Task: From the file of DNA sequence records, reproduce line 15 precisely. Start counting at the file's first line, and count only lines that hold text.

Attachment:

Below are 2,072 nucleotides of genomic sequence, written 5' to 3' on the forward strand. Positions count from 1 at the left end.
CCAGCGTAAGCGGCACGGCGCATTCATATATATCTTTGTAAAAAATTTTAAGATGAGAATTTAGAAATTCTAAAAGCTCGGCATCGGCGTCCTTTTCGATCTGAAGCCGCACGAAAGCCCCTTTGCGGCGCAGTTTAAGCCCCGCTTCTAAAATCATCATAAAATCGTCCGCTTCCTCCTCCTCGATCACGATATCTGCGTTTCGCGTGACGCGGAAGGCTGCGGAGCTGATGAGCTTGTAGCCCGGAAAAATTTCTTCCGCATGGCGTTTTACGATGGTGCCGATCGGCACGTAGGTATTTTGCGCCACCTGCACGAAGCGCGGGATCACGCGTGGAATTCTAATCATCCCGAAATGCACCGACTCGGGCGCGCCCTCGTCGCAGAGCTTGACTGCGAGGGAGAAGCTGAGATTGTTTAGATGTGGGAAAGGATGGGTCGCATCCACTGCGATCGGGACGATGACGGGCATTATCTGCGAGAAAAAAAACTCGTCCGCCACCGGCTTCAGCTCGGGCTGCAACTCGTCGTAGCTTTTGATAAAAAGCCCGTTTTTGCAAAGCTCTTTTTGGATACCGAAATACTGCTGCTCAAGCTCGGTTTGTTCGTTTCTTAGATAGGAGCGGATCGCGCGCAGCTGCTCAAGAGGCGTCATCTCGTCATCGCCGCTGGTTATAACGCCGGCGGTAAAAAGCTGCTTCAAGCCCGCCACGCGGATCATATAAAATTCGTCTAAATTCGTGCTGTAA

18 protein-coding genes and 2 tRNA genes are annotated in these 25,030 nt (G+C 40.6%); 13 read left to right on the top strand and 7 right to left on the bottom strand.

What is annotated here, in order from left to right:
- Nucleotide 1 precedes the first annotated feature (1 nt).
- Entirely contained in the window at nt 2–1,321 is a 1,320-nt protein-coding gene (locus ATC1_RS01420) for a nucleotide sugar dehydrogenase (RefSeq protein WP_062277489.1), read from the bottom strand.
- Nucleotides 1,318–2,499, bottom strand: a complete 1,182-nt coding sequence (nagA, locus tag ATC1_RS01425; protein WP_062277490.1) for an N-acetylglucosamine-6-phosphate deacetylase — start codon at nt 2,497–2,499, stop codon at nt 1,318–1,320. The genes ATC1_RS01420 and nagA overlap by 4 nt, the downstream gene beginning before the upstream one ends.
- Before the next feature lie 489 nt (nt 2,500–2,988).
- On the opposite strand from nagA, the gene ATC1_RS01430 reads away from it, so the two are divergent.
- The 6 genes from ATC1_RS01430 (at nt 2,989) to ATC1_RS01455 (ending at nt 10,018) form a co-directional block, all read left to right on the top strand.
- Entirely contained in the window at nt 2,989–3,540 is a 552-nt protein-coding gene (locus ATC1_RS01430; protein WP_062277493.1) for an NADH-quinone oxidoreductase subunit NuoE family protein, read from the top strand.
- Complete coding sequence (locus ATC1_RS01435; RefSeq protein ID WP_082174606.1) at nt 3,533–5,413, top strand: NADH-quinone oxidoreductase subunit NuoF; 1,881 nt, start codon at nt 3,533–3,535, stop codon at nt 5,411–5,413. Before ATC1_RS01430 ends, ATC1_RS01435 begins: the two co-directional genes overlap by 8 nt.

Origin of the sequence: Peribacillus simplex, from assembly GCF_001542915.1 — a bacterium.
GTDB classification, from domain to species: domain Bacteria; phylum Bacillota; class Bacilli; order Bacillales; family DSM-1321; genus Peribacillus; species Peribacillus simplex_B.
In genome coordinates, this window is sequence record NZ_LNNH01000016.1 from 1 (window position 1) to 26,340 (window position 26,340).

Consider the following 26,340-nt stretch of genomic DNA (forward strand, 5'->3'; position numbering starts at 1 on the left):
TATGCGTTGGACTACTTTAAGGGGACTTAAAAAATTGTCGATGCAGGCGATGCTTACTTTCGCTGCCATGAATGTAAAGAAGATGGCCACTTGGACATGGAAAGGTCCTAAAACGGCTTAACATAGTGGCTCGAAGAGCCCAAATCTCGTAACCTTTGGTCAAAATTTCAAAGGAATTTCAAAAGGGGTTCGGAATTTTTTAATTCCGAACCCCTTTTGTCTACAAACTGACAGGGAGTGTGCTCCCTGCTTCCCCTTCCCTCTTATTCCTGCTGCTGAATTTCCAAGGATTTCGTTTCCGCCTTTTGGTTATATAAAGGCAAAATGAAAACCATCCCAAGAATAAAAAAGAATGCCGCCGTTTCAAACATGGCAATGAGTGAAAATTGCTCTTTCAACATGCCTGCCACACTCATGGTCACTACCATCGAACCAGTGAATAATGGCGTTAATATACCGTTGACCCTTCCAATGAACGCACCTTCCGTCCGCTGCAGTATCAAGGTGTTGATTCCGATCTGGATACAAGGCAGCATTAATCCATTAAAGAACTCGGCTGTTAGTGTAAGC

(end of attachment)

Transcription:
In genome coordinates, this window is sequence record NZ_LNNH01000016.1 from 1 (window position 1) to 26,340 (window position 26,340).